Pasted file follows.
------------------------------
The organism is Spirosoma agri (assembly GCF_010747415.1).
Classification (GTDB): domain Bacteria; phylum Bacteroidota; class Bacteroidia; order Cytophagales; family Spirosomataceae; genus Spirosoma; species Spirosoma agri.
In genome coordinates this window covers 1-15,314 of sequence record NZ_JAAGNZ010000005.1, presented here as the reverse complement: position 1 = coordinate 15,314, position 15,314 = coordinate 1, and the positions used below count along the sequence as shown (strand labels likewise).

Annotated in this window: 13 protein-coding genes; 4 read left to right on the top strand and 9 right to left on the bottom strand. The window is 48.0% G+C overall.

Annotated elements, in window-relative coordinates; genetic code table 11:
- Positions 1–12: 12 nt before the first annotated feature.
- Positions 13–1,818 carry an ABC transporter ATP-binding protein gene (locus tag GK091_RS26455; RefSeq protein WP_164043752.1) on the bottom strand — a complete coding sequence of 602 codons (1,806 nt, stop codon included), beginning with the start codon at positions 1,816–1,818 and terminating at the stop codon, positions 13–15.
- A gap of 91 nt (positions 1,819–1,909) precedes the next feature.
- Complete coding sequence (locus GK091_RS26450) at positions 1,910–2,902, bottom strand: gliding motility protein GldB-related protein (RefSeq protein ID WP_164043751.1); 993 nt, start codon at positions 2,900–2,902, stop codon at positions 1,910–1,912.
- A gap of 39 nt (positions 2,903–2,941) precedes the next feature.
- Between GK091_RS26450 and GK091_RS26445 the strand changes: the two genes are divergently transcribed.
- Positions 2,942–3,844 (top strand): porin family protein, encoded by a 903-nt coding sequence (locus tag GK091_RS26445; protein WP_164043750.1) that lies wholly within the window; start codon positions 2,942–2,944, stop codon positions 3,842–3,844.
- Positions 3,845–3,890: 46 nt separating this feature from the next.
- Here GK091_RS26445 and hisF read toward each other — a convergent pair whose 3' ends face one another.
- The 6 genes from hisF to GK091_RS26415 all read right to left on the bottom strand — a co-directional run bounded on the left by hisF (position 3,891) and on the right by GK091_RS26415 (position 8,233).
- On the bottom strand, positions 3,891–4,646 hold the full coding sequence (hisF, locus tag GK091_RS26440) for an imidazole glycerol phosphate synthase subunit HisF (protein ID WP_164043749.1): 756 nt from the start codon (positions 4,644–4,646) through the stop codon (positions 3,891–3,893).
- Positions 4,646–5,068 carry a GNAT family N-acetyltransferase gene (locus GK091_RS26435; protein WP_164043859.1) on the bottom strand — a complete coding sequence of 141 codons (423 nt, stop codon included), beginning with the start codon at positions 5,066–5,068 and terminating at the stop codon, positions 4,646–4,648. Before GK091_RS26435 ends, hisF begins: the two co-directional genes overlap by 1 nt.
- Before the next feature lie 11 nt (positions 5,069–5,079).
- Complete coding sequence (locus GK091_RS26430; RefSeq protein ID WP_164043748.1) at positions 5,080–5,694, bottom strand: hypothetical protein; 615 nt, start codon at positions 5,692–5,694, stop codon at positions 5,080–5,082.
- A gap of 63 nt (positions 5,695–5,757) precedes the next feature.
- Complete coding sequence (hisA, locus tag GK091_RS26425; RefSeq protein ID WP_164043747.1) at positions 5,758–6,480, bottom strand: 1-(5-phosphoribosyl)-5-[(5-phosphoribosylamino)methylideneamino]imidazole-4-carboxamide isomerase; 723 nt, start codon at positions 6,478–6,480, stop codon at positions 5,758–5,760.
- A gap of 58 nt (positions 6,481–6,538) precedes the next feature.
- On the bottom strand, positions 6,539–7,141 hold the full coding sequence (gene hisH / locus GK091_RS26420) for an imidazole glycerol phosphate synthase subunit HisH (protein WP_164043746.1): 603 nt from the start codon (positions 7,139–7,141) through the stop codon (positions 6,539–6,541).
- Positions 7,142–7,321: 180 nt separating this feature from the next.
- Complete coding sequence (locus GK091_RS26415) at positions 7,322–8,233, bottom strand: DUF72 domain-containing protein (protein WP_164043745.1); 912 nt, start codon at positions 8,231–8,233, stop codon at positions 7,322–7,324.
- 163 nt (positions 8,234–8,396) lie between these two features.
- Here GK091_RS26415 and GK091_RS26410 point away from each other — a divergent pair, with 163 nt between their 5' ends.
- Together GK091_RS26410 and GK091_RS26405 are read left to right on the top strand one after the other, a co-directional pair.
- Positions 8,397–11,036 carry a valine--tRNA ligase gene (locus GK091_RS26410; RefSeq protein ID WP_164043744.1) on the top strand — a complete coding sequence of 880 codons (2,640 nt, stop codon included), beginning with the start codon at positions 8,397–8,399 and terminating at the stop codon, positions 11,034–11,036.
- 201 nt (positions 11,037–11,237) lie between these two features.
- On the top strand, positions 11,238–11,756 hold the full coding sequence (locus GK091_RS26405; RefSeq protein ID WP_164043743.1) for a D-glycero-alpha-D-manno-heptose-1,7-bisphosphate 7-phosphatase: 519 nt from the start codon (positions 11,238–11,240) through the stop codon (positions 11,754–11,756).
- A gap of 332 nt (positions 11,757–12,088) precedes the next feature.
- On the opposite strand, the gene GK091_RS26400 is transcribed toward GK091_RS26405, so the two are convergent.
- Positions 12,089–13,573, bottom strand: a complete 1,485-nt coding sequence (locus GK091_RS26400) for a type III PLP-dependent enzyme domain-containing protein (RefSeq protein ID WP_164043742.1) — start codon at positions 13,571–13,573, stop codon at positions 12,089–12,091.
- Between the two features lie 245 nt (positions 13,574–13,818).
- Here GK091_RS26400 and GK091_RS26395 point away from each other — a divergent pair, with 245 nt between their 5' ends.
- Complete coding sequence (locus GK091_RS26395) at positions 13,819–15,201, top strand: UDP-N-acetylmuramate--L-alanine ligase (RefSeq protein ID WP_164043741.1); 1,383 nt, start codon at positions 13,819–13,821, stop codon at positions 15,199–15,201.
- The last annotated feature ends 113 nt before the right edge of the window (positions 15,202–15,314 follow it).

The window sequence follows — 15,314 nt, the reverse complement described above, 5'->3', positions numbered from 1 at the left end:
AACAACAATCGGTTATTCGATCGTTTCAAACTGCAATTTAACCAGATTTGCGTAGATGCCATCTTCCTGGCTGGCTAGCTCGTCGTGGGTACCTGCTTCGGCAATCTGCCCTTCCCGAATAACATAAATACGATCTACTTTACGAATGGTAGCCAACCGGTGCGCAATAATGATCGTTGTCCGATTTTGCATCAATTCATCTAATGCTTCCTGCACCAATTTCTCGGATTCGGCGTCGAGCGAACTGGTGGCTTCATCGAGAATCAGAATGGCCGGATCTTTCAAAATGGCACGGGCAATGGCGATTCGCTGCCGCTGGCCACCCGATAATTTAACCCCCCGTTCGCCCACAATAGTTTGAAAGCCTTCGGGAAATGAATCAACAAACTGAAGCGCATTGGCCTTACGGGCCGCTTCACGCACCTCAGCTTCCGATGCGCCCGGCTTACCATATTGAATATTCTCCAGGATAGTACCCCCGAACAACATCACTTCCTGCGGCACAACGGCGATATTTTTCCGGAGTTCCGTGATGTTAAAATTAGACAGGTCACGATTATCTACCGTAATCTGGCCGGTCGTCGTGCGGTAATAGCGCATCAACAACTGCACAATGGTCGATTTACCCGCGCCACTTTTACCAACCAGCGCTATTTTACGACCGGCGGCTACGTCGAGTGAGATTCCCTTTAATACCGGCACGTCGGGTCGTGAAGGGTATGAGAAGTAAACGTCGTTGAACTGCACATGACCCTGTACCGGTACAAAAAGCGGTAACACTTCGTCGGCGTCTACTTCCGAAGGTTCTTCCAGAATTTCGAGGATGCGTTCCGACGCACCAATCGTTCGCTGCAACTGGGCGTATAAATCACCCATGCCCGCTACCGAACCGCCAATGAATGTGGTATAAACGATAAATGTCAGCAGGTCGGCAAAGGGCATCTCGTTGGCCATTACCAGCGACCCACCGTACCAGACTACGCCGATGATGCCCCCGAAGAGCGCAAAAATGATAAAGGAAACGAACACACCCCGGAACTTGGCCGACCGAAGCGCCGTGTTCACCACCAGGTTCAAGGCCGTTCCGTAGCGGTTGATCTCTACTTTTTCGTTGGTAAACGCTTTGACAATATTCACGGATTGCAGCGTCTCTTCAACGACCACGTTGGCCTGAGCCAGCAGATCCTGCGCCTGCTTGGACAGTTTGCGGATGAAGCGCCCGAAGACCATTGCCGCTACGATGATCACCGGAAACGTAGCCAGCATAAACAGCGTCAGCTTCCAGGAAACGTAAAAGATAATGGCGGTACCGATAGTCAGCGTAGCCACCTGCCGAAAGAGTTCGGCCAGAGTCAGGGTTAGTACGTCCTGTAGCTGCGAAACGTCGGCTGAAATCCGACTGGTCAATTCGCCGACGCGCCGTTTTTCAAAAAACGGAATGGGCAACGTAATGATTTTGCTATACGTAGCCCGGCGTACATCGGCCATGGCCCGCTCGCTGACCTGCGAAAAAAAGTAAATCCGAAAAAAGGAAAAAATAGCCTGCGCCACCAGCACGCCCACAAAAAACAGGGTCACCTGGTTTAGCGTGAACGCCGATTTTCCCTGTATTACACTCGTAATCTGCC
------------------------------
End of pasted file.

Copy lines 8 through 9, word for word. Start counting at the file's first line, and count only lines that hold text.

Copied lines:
- A gap of 91 nt (positions 1,819–1,909) precedes the next feature.
- Complete coding sequence (locus GK091_RS26450) at positions 1,910–2,902, bottom strand: gliding motility protein GldB-related protein (RefSeq protein ID WP_164043751.1); 993 nt, start codon at positions 2,900–2,902, stop codon at positions 1,910–1,912.